Hawkeye at Heart: Local chiropractor remains close to Iowa wrestling

By BJ Corbitt
Sports Writer

Georgia's far from where he grew up, but Craig Stover hasn't forgotten his roots.

Stover is currently a volunteer strength and conditioning coach for West Forsyth football and owner of his own chiropractic practice in Cumming, but he still has a deep connection to the sport and the state that set him down his life path -- Iowa wrestling.

Stover grew up in eastern Iowa and finished as high as sixth statewide in the state's super heavyweight division as a high school wrestler. He earned a fourth-place national finish while attending Western State College of Colorado and earned a bronze medal wrestling for the US national team against the former Soviet Union in Leningrad.

In 1993, he became a strength and conditioning coach at the University of Iowa, working with the nation's premier Division I wrestling program and the Hawkeye football team.

Five years later, Stover left the Midwest for Atlanta, making the move with Tim Dwight, who was taken in the NFL Draft by the Atlanta Falcons out of Iowa that year and asked Stover to come along and continue working with him in the NFL.

"I sat back and thought about [Dwight's offer] and said 'You know, this isn't going to come around again. I'm out of here,'" Stover said of his decision to leave Iowa.

Still, that wasn't the end of his ties to the program. When Tom Brands, whom Stover had helped train during a run to Olympic wrestling gold in 1996, was named head coach of the Hawkeye grapplers after the 2006 season, he asked Stover for a hand.

Since then, Stover has been flying to Iowa at least once a month during the wrestling season and as often as weekly as the season winds down, with travel compensation from the school. While there, he works closely with wrestlers on musculoskeletal issues, as well as strength and conditioning.

This March, he saw his frequent-flyer miles pay off, as Iowa won the NCAA championships, the 21st team title in the program's history.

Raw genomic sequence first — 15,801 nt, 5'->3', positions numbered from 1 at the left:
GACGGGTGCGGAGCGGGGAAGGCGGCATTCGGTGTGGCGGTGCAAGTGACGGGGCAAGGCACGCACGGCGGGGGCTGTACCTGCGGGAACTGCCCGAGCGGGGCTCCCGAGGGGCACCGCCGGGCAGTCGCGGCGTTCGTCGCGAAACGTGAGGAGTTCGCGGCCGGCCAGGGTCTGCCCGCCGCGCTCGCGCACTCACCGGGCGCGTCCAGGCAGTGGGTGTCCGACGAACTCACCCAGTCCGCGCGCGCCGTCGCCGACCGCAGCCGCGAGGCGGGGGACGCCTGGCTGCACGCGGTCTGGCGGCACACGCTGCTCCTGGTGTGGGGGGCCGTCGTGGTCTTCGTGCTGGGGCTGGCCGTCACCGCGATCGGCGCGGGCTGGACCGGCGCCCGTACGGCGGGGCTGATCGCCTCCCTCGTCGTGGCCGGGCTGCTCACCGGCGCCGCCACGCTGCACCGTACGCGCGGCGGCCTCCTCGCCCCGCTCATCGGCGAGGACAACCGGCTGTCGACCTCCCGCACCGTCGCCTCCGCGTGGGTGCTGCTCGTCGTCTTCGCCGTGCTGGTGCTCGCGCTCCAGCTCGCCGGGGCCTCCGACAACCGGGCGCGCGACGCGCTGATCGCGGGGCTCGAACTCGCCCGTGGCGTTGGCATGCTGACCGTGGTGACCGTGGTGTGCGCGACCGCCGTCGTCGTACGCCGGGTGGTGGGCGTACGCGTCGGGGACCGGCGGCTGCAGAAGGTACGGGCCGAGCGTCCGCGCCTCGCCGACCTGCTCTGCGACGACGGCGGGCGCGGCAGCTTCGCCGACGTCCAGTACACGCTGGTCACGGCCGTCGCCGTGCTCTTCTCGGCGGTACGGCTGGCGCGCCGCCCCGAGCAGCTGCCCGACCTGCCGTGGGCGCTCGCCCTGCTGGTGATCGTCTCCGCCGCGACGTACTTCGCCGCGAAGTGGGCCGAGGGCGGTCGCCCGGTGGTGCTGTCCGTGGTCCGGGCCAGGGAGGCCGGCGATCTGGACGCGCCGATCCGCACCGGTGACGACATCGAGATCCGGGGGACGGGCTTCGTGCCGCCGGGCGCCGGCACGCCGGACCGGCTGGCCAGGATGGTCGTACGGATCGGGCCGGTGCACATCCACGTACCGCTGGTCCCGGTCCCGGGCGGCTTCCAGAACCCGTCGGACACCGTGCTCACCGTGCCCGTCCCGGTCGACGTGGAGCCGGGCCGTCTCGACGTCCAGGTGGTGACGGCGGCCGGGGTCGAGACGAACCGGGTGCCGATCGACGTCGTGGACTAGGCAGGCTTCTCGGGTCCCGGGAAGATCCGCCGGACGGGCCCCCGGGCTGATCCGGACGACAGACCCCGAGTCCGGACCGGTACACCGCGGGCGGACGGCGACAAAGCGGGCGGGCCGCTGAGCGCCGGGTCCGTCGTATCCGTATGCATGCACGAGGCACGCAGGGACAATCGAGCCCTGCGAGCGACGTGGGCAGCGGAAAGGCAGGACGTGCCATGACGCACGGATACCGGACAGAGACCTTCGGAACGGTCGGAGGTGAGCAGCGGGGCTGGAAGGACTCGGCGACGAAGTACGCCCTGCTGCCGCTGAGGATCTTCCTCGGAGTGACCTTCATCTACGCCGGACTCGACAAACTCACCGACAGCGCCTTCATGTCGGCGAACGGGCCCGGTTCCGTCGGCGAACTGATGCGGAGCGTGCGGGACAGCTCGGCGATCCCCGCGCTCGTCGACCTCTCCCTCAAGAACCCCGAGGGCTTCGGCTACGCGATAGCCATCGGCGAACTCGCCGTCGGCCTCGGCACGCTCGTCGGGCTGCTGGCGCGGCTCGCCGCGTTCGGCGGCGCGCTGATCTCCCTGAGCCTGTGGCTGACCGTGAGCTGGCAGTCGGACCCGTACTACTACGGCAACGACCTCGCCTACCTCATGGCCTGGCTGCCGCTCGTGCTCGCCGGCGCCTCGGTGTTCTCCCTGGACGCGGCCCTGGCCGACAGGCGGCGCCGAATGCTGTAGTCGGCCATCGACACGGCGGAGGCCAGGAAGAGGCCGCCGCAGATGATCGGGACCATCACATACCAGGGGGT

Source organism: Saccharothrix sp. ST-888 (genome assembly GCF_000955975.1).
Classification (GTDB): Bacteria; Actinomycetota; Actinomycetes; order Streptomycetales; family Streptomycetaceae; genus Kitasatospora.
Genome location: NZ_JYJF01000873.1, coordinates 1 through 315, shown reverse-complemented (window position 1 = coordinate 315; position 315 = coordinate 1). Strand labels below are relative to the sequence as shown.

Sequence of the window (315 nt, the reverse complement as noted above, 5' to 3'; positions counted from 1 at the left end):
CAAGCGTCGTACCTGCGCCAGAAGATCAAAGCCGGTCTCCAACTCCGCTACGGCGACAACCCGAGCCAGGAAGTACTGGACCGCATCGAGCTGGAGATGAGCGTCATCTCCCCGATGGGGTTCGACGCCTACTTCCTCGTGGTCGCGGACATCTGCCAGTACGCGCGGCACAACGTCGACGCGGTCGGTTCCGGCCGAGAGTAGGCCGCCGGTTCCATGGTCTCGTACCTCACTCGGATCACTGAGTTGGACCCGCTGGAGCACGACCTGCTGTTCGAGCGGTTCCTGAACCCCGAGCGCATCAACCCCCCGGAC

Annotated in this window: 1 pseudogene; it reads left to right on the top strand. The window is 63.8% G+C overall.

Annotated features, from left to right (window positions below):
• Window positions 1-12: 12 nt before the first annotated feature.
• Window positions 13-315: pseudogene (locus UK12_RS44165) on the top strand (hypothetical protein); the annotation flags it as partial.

The outcome was no more than what's become the norm at Iowa, Stover said. The program has dominated college wrestling since the 1970s.

"You wrestle at Iowa, you're expected to win the Big Ten [conference title] and win national championships. That's the expectation put on you. That being said, you've got to have the machine ready to roll," he said.

Stover seems happy with his opportunity to help the "machines" that are Hawkeye wrestlers stay in top condition.

He likes to give each athlete highly individualized care, and will examine everything down to how a wrestler walks, a technique known as gait analysis. The idea is that if one leg doesn't go as far back as the other, the wrestler is sacrificing stride length and speed, which then lessens his ability to shoot during a match.

He also takes advantage of the time he's applying physical therapy to help athletes visualize different scenarios on the mat.

"Being around [wrestling all my life], I understand the animal pretty good," he said.

Stover has no shortage of evidence that his work with the team has paid off.

Recently, he was approached by Doug Schwab, a former Iowa wrestler whom Stover has worked with. Schwab, who has qualified for a spot in this summer's Beijing Olympics, told Stover his program had been a big part of his own success.

Such praise is heartening, but Stover says that the mere fact that athletes are willing to work with him on repeat occasions tells him all he needs to know.

"If it's not working, they won't come back. They just won't associate with you," he said.

Stover's efforts aren't confined to wrestlers in Iowa. He works with local athletes as well, and has seen his clients experience their share of success. Class AAA state champion Dane Magnussen from West Forsyth, as well as Forsyth Central's Mike Vazquez and West's Tyler Everton, who both finished fifth in their classifications, are among the area athletes he's worked with.

"Getting the younger kids to listen and follow through and and have the dedication is a little different than the guys at the Division I level," Stover said of the difference between working with high-school and college athletes, noting that younger athletes can be more resistant to unfamiliar suggestions at first.

Stover's passion for wrestling is easy to see, as he praises the openness of the sport.

"You can be four foot-10, 91 pounds. You can be six foot-seven, 261 pounds. You can be [any race or gender] -- it just doesn't matter," he said.

The sport has supplied him with a work ethic, discipline and self-control, he said.

Stover even appeals to the highest authority of all in praising the sport he loves.

"It's the oldest, greatest, and only sport sanctioned by God," he said with a smile, noting that wrestling shows up in the Bible, in the Old Testament account of Jacob's wrestling match with an angel.

Having seen his share of wrestlers he's worked with win plenty of matches, Stover has a theory about what it takes for the head of a wrestling program to see success.

"The difference that I've seen and found is the leadership, and leaders' ability to tap into the abilities of each individual athlete," he said.

That means finding what it takes to motivate each individual athlete, as well as knowing how to "work heir tails into the ground," he said.

E-mail BJ Corbitt at bjcorbitt@forsythnews.com.

Originally published Friday, June 20, 2008